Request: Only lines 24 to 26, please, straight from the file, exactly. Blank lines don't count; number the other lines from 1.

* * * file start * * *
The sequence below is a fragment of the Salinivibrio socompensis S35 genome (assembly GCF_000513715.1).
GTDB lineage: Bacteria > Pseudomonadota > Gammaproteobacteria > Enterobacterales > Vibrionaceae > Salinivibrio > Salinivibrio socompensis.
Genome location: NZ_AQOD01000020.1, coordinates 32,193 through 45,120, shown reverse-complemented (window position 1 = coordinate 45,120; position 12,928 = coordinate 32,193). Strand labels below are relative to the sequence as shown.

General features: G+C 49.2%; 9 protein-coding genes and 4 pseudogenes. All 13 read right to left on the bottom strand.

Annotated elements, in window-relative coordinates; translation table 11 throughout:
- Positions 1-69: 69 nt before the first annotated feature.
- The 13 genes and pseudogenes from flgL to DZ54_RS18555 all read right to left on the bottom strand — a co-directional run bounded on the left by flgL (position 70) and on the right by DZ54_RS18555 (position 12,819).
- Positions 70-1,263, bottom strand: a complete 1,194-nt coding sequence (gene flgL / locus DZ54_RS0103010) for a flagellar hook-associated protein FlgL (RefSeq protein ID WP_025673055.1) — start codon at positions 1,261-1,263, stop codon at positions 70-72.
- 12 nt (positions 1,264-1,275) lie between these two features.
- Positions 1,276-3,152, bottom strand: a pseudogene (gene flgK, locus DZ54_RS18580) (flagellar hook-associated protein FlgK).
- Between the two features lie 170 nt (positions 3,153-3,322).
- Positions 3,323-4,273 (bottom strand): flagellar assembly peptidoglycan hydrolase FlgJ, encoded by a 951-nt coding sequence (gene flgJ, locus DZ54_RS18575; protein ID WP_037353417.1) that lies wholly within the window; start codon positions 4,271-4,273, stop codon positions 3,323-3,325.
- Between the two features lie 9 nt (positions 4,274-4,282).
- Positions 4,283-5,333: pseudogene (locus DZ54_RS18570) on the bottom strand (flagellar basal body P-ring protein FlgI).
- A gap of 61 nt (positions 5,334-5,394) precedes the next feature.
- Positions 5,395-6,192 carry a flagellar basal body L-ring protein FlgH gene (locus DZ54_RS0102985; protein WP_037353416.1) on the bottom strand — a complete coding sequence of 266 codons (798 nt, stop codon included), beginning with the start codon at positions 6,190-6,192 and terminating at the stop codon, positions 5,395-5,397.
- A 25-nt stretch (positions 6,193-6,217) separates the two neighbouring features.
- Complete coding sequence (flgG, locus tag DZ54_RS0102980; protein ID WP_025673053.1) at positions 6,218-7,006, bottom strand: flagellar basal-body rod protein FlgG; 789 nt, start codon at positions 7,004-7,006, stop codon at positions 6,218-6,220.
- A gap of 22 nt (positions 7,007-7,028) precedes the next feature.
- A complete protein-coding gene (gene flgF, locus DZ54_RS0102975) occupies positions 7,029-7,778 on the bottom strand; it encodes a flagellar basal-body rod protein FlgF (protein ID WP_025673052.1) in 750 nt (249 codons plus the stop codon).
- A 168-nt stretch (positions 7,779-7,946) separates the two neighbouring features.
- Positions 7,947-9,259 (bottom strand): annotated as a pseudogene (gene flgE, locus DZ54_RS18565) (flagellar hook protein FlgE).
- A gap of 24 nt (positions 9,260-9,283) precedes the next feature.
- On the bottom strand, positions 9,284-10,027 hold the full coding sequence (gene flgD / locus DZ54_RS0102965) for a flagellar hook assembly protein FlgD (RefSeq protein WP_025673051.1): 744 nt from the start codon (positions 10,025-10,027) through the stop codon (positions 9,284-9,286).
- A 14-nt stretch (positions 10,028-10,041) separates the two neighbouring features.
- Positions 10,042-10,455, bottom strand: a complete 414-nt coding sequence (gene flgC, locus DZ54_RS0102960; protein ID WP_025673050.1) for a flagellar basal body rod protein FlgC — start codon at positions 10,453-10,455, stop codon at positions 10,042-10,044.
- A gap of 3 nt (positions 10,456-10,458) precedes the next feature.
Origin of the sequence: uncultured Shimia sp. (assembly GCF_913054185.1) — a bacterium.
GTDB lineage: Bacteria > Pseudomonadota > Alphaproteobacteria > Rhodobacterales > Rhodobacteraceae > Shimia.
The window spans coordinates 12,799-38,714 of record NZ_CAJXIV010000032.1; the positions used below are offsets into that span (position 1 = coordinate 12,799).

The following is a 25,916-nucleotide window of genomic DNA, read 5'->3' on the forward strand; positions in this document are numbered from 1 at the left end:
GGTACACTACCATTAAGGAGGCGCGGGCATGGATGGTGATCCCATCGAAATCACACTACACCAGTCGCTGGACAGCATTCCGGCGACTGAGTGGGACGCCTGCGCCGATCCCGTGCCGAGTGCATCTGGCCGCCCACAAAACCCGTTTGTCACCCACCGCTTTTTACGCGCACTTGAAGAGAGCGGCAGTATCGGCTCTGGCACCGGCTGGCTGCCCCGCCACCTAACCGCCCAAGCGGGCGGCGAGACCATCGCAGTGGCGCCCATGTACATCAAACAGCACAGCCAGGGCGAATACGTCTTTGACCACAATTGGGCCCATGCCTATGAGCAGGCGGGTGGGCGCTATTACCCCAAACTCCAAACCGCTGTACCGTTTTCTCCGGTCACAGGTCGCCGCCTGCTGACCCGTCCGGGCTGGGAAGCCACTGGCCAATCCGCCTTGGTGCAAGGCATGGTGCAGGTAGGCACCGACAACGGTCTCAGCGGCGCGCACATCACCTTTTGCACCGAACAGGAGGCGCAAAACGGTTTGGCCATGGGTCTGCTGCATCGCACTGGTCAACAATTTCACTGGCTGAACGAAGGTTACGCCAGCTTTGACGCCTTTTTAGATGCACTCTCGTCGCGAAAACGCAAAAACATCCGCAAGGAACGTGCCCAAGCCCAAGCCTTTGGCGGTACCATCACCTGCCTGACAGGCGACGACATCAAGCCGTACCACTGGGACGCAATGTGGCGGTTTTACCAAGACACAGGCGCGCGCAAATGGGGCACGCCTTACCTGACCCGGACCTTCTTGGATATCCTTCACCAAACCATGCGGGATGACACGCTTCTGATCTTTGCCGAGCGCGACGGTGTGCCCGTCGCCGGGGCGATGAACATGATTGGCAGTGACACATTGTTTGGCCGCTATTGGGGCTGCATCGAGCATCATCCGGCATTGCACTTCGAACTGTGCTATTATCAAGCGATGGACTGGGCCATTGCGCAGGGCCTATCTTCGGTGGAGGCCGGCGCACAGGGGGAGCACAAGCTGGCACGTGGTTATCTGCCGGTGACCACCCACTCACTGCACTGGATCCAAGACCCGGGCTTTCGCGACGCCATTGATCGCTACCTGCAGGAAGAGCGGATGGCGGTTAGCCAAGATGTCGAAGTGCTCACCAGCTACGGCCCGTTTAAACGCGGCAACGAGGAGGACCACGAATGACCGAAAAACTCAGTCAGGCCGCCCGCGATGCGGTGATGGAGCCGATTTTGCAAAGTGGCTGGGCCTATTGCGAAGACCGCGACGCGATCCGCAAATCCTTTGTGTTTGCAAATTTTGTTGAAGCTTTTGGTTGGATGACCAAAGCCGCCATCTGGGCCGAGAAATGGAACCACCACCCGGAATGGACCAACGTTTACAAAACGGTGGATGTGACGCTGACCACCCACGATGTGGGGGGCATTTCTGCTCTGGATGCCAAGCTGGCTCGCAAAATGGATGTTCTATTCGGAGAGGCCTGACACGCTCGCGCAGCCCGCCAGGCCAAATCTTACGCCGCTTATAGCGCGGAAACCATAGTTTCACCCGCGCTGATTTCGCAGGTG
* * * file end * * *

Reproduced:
- On the bottom strand, positions 9,284-10,027 hold the full coding sequence (gene flgD / locus DZ54_RS0102965) for a flagellar hook assembly protein FlgD (RefSeq protein WP_025673051.1): 744 nt from the start codon (positions 10,025-10,027) through the stop codon (positions 9,284-9,286).
- A 14-nt stretch (positions 10,028-10,041) separates the two neighbouring features.
- Positions 10,042-10,455, bottom strand: a complete 414-nt coding sequence (gene flgC, locus DZ54_RS0102960; protein ID WP_025673050.1) for a flagellar basal body rod protein FlgC — start codon at positions 10,453-10,455, stop codon at positions 10,042-10,044.